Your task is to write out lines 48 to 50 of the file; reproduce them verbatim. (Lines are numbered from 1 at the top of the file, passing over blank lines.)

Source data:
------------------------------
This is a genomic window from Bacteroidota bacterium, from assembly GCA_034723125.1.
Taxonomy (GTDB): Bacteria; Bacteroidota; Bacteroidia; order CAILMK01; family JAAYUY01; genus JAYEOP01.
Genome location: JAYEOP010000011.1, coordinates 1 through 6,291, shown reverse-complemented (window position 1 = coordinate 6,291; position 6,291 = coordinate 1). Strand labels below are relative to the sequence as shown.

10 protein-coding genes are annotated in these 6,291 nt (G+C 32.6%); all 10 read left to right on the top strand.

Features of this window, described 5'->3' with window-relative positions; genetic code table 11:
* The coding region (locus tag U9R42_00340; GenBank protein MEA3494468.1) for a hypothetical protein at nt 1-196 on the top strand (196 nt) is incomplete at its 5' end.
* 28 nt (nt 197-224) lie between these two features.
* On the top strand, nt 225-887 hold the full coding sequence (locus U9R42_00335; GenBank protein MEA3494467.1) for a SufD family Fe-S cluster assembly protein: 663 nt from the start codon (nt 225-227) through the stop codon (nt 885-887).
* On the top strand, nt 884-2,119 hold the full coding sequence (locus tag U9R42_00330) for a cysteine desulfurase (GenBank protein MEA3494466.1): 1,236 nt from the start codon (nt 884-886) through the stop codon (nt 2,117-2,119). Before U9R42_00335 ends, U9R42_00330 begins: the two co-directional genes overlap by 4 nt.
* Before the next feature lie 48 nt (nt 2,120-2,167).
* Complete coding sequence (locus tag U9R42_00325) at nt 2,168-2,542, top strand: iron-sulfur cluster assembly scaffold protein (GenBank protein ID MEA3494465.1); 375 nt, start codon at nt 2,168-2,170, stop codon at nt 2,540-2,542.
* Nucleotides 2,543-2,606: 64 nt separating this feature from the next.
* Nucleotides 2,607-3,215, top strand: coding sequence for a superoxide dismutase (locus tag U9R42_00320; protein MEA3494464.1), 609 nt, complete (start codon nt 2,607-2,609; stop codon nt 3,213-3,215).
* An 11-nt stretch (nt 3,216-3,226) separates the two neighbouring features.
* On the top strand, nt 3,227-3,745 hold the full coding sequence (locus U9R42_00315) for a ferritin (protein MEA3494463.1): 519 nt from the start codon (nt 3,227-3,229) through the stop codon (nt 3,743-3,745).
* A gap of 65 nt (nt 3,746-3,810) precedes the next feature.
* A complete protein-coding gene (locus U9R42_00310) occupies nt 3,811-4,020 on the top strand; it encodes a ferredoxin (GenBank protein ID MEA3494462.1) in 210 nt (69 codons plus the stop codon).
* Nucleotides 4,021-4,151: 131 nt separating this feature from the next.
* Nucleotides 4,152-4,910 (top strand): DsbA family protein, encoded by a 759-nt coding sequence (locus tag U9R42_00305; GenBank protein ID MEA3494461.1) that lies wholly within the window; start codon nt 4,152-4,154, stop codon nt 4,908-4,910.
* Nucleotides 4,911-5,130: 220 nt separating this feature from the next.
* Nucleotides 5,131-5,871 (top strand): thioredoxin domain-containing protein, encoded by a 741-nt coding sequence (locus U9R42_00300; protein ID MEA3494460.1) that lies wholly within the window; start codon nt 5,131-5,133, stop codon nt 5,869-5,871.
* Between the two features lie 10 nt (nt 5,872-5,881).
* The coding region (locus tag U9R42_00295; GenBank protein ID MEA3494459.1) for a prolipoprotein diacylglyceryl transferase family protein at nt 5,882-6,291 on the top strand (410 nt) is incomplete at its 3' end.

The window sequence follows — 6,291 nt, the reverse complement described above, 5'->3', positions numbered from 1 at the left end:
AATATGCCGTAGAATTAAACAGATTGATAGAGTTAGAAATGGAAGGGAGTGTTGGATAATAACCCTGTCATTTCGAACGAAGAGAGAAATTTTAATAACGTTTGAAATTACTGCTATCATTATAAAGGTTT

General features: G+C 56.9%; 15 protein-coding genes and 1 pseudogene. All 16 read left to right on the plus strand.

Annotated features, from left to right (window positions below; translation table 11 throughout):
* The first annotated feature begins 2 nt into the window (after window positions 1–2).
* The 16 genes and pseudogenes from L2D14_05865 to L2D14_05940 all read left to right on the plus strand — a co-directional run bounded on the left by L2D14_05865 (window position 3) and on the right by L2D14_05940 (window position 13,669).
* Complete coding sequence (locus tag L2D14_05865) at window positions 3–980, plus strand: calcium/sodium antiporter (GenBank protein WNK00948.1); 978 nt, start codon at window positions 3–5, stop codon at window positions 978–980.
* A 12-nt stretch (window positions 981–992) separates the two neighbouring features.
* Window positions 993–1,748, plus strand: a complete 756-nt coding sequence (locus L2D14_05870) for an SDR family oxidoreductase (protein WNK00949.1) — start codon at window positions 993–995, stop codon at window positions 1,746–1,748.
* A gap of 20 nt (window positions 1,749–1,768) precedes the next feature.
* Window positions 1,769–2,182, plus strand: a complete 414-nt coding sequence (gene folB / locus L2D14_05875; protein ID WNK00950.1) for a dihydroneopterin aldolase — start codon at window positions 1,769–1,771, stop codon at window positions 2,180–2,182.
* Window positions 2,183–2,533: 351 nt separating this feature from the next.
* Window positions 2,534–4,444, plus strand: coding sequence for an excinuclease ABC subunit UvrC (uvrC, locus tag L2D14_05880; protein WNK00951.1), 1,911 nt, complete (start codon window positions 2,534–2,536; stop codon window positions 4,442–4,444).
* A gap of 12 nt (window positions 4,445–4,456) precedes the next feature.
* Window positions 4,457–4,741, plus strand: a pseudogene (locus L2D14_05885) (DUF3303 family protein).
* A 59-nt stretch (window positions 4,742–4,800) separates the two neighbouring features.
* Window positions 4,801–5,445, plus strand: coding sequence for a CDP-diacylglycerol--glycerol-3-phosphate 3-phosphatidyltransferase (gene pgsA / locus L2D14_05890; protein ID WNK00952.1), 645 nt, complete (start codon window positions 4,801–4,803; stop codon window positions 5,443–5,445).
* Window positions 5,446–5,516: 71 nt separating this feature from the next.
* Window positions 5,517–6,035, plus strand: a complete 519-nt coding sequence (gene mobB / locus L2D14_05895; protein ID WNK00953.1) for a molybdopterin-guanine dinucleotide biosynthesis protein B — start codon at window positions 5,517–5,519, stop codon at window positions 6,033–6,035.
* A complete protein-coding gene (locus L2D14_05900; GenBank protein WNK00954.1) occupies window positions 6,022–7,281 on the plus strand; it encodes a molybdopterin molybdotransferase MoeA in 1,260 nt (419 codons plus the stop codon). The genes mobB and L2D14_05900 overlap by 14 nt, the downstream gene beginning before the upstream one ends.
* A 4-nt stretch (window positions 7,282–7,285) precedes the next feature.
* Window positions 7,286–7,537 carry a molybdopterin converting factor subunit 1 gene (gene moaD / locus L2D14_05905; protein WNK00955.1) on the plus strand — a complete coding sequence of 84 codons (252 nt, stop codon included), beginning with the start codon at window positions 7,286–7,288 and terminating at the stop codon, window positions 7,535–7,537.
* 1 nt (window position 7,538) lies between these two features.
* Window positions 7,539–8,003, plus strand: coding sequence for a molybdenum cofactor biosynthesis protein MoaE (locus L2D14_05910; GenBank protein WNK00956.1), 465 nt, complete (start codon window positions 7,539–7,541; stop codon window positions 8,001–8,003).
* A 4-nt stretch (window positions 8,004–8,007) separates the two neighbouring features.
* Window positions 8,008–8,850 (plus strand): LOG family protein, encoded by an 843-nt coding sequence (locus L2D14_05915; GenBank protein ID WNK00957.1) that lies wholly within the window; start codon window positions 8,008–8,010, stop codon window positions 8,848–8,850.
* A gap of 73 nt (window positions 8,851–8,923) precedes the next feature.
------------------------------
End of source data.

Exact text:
* A 4-nt stretch (window positions 8,004–8,007) separates the two neighbouring features.
* Window positions 8,008–8,850 (plus strand): LOG family protein, encoded by an 843-nt coding sequence (locus L2D14_05915; GenBank protein ID WNK00957.1) that lies wholly within the window; start codon window positions 8,008–8,010, stop codon window positions 8,848–8,850.
* A gap of 73 nt (window positions 8,851–8,923) precedes the next feature.